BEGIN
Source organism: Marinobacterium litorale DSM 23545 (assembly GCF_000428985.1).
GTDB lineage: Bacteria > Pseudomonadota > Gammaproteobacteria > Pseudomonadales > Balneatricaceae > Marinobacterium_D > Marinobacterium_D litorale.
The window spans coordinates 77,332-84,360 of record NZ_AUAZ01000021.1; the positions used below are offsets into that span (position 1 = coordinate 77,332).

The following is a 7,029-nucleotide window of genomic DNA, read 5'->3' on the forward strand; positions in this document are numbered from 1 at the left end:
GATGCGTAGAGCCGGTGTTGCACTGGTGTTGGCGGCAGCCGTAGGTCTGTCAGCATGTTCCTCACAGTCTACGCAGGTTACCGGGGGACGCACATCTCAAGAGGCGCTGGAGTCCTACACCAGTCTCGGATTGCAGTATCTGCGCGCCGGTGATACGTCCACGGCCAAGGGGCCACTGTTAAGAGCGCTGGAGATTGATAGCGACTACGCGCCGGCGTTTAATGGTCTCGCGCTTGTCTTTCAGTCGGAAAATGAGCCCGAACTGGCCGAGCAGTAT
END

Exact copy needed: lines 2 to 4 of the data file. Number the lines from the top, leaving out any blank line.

GTDB lineage: Bacteria > Pseudomonadota > Gammaproteobacteria > Pseudomonadales > Balneatricaceae > Marinobacterium_D > Marinobacterium_D litorale.
The window spans coordinates 77,332-84,360 of record NZ_AUAZ01000021.1; the positions used below are offsets into that span (position 1 = coordinate 77,332).

The following is a 7,029-nucleotide window of genomic DNA, read 5'->3' on the forward strand; positions in this document are numbered from 1 at the left end: